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Drøne, "A Perfect Blind"

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cover imageDrøne's second album was bizarrely released as a part of Record Store Day, which was quite an unexpected strategy given that few record stores are clamoring to stock new sound collage albums from Swedish record labels.  As a result, I was kind of expecting A Perfect Blind to be some sort of collectible minor release with eye-catchingly ambitious packaging and swirled gold-flecked vinyl or something.  Instead, it is just another excellent album, though Mark van Hoen and Mike Harding do enlist a murderers' row of talented collaborators including Philip Jeck and Anna von Hausswolff to help realize their expanded vision.  In fact, this album marks quite an impressive and unexpected evolution from the duo’s 2016 debut, using Reversing Into Future's beguiling miasma of shortwave radio transmissions, cryptic snatches of dialog, and droning synths as a foundation for something a bit more substantial and melodic.


The first half of the opening "Back to Station" deceptively feels like a perfectly linear continuation of Drøne’s Reversing Into The Future aesthetic, as a looping synth drone coheres into an insistent pulse that quickly swells with dense layers of field recordings.  The field recordings sound a hell of a lot like a wave machine at a water theme park, as the insistent sloshing locks into the same pulse as Van Hoen's synth.  That touch lends the piece quite a visceral heft, as if the ocean itself wanted a hand in this project.  The duo soon build upon that heavy momentum with a hollow and whooshing onslaught of electronics and unrecognizable field recordings, though a recurring annoying buzz keeps things enticing strange: there is never any real hint as to which of the various divergent threads may ultimately take control of the piece.  As it turns out, none of them do, as the piece's rolling elemental force unexpectedly dissipates in favor of a bleary reverie of melancholy cellos and violas mingled with scraping and rattling metal strings.  At first, the interlude languorously drifts along in a subtly dissonant and impressionist haze, but it slowly and sneakily blossoms into a mournful descending melody that recalls the central theme of Arvo Pärt's "Cantus In Memory of Benjamin Britten."  Needless to say, it achieves an impressive degree of elegiac beauty, but I found myself far more fascinated with all of the buried and cryptic sounds bleeding into the periphery.  While Drøne are not likely to surpass Pärt's genius as a composer anytime soon, they unquestionably excel at surrounding their stabs at melody with a mesmerizing atmosphere of feverish unreality.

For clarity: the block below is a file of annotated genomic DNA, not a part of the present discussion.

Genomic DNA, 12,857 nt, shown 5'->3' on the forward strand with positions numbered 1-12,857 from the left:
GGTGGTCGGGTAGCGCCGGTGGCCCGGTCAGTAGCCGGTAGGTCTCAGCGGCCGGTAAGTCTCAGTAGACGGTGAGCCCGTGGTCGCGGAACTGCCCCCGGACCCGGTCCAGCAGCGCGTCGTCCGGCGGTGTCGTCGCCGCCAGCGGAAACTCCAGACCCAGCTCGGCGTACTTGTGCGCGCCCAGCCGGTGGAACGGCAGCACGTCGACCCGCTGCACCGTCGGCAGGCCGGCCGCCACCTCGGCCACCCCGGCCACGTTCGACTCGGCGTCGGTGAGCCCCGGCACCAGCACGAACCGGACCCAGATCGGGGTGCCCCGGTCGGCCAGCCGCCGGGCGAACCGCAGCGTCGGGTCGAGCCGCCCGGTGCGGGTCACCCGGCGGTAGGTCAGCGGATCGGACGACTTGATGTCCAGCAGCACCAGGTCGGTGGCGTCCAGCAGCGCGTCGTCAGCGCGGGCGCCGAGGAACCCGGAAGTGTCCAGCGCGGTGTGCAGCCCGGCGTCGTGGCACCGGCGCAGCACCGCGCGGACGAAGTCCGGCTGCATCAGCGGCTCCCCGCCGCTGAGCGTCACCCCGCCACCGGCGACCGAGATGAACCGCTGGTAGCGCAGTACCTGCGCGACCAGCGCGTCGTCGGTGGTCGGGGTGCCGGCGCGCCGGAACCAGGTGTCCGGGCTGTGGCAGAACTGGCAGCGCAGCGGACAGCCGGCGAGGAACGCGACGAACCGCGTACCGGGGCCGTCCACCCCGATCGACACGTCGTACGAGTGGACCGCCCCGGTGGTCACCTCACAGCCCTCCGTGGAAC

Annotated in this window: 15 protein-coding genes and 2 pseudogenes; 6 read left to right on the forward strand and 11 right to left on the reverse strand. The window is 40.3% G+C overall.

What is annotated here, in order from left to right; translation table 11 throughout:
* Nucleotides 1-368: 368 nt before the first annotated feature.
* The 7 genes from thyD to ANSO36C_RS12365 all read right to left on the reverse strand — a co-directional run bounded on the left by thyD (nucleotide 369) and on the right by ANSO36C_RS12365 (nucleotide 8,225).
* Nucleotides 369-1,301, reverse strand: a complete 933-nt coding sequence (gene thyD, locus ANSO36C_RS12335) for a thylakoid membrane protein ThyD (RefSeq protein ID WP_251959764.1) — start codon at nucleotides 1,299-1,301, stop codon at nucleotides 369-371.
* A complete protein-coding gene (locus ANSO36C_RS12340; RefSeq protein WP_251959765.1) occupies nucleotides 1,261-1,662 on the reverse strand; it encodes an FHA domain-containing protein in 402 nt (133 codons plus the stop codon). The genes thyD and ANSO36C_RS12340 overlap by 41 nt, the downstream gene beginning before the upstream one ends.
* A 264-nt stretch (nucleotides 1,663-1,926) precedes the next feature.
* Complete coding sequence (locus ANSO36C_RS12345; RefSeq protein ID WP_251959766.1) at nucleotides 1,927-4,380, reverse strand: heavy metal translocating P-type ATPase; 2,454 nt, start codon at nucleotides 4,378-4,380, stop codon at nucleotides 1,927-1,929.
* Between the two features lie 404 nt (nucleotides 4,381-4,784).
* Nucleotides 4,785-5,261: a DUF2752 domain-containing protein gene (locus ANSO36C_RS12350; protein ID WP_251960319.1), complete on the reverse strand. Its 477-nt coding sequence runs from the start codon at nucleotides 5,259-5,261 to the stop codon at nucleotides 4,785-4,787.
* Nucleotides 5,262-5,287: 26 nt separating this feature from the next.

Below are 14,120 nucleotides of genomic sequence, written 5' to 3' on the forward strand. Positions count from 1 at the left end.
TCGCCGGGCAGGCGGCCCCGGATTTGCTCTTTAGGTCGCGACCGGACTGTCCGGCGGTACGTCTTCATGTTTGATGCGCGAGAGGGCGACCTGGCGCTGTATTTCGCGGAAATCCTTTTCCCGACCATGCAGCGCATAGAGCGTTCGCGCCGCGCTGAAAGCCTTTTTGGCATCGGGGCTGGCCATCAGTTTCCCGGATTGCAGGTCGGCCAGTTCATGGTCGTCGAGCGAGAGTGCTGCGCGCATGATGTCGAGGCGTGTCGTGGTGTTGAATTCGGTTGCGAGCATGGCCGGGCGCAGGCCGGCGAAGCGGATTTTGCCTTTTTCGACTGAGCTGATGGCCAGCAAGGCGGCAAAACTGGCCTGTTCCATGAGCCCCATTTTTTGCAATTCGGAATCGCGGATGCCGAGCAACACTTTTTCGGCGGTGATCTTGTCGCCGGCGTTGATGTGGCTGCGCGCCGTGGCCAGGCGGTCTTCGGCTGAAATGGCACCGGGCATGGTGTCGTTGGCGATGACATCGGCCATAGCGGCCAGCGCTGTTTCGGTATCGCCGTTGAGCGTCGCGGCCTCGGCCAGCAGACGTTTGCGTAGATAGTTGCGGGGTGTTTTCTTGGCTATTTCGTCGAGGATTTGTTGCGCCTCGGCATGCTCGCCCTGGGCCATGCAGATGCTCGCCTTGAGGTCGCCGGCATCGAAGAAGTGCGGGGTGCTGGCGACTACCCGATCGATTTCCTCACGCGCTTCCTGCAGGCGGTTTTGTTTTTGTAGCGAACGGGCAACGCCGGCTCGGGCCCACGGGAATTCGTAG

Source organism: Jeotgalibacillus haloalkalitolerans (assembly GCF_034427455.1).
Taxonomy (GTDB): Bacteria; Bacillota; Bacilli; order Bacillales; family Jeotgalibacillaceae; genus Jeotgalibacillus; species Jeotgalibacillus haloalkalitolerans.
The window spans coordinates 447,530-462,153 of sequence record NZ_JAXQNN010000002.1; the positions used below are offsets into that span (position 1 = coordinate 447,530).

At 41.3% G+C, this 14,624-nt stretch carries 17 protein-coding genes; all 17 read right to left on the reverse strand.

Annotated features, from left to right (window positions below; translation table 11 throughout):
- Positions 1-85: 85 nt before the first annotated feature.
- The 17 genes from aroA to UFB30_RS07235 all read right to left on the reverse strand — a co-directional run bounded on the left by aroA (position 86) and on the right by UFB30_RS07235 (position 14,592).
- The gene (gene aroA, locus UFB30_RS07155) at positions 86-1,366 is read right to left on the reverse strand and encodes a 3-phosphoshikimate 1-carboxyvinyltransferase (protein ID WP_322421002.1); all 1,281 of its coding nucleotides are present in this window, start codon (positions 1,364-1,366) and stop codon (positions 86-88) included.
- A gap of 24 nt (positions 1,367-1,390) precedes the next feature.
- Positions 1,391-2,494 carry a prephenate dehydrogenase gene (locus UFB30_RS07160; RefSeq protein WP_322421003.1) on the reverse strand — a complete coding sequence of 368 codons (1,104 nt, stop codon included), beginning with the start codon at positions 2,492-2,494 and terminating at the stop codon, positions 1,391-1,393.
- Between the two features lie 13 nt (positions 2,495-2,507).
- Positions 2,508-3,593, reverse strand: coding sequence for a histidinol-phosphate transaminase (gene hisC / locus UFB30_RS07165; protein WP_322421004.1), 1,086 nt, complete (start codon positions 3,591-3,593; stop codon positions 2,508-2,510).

The album's second half is devoted to yet another side-long epic in the form of "Cutting the Screen."  Opening with a heavy thrum of slowly quavering synth and deep rumble, it gradually swells into a menacing swirl of blurry, uncomfortable harmonies and desolate industrial textures.  Though it sustains that dark atmosphere for a while, there are plenty of subtly executed small changes that cumulatively build towards a throbbing interlude of deep burbling undercurrents, buried voices, and tensely quivering strings.  That new motif is allowed is linger and accumulate tension for a while before it is ultimately engulfed in the slowly swelling roar of a new undercurrent.  Curiously, however, that roar acts as a reset button rather than the foundation of a new chapter, as everything abruptly falls away to leave only a floating and dreamlike stasis and the muted indecipherable chatter of a distant television.  It feels like an appropriate end to the album, but Harding and Van Hoen have one last trick up their sleeves, unexpectedly closing the piece with an atypically simple and conventionally pretty coda of lush strings and church organ.

If A Perfect Blind has a flaw, it is only that it feels like a collage of unrelated improvisation sessions artfully bleeding into one another.  In a way, that approach is also one of the duo's greatest strengths, as the trajectory of each piece follows a wonderfully unpredictable dream-logic.  The downside is that the pacing is sometimes puzzling and both pieces seem to ultimately follow a very similar trajectory: a hallucinatory flow of burbling, multilayered abstraction gives way to a final structured and melodic set piece (the proverbial rabbit being pulled out of the hat).  That transition would be a bit stronger if it were more seamless and less blunt, as the sharp focus of the structured, melodic passages somewhat undercut the duo's genius for murky obfuscation.  Unveiling a pay-off at the end of each piece is nice, I suppose, but it is not where Harding and Van Hoen truly shine.  Thankfully, they excel in quite a few other realms with this record (mood, vision, inventive sound sources, etc.).  Drøne's greatest accomplishment lies in their production talents, however, as A Perfect Blind is an immersive feast of rich textures and dynamic shifts in density.  While the duo have taken a bold step towards more ambitious composition and orchestration, this album is wonderful primarily because it successfully replicates the simmering and churning fever-dream alchemy of its predecessor.



Last Updated on Monday, 22 May 2017 05:49  


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